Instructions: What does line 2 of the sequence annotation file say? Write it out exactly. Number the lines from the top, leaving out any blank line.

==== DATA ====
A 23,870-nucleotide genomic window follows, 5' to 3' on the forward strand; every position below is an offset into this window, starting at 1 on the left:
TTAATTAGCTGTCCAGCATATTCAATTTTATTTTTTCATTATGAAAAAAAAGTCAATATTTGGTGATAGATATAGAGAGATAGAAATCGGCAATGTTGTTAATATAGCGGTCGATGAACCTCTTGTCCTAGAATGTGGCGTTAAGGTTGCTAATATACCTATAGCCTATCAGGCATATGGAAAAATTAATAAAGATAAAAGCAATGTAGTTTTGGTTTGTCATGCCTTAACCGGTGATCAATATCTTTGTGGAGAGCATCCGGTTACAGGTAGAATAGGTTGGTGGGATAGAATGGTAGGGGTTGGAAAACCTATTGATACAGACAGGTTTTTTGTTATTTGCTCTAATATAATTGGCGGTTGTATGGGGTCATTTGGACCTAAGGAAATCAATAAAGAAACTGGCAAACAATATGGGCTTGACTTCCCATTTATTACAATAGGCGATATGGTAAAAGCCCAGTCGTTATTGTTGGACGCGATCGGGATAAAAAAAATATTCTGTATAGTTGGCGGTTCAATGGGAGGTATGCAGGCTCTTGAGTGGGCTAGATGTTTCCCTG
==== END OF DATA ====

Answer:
TTAATTAGCTGTCCAGCATATTCAATTTTATTTTTTCATTATGAAAAAAAAGTCAATATTTGGTGATAGATATAGAGAGATAGAAATCGGCAATGTTGTTAATATAGCGGTCGATGAACCTCTTGTCCTAGAATGTGGCGTTAAGGTTGCTAATATACCTATAGCCTATCAGGCATATGGAAAAATTAATAAAGATAAAAGCAATGTAGTTTTGGTTTGTCATGCCTTAACCGGTGATCAATATCTTTGTGGAGAGCATCCGGTTACAGGTAGAATAGGTTGGTGGGATAGAATGGTAGGGGTTGGAAAACCTATTGATACAGACAGGTTTTTTGTTATTTGCTCTAATATAATTGGCGGTTGTATGGGGTCATTTGGACCTAAGGAAATCAATAAAGAAACTGGCAAACAATATGGGCTTGACTTCCCATTTATTACAATAGGCGATATGGTAAAAGCCCAGTCGTTATTGTTGGACGCGATCGGGATAAAAAAAATATTCTGTATAGTTGGCGGTTCAATGGGAGGTATGCAGGCTCTTGAGTGGGCTAGATGTTTCCCTG